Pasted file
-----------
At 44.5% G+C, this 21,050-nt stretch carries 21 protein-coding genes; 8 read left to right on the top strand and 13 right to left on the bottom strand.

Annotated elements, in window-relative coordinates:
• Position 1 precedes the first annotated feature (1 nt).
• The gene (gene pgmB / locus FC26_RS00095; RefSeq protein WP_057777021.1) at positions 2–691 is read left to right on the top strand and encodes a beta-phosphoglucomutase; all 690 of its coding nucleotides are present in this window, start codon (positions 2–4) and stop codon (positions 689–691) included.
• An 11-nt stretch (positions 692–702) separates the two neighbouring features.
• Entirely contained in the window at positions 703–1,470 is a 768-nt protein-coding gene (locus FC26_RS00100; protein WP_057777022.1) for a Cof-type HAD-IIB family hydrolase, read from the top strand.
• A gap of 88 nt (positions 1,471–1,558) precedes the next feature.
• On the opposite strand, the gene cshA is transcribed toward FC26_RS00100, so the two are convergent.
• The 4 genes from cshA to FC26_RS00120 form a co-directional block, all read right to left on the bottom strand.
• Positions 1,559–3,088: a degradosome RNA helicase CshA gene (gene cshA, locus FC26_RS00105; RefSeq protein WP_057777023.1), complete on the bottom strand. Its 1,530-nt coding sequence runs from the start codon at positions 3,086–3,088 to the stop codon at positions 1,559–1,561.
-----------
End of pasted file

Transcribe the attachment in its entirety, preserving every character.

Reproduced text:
At 44.5% G+C, this 21,050-nt stretch carries 21 protein-coding genes; 8 read left to right on the top strand and 13 right to left on the bottom strand.

Annotated elements, in window-relative coordinates:
• Position 1 precedes the first annotated feature (1 nt).
• The gene (gene pgmB / locus FC26_RS00095; RefSeq protein WP_057777021.1) at positions 2–691 is read left to right on the top strand and encodes a beta-phosphoglucomutase; all 690 of its coding nucleotides are present in this window, start codon (positions 2–4) and stop codon (positions 689–691) included.
• An 11-nt stretch (positions 692–702) separates the two neighbouring features.
• Entirely contained in the window at positions 703–1,470 is a 768-nt protein-coding gene (locus FC26_RS00100; protein WP_057777022.1) for a Cof-type HAD-IIB family hydrolase, read from the top strand.
• A gap of 88 nt (positions 1,471–1,558) precedes the next feature.
• On the opposite strand, the gene cshA is transcribed toward FC26_RS00100, so the two are convergent.
• The 4 genes from cshA to FC26_RS00120 form a co-directional block, all read right to left on the bottom strand.
• Positions 1,559–3,088: a degradosome RNA helicase CshA gene (gene cshA, locus FC26_RS00105; RefSeq protein WP_057777023.1), complete on the bottom strand. Its 1,530-nt coding sequence runs from the start codon at positions 3,086–3,088 to the stop codon at positions 1,559–1,561.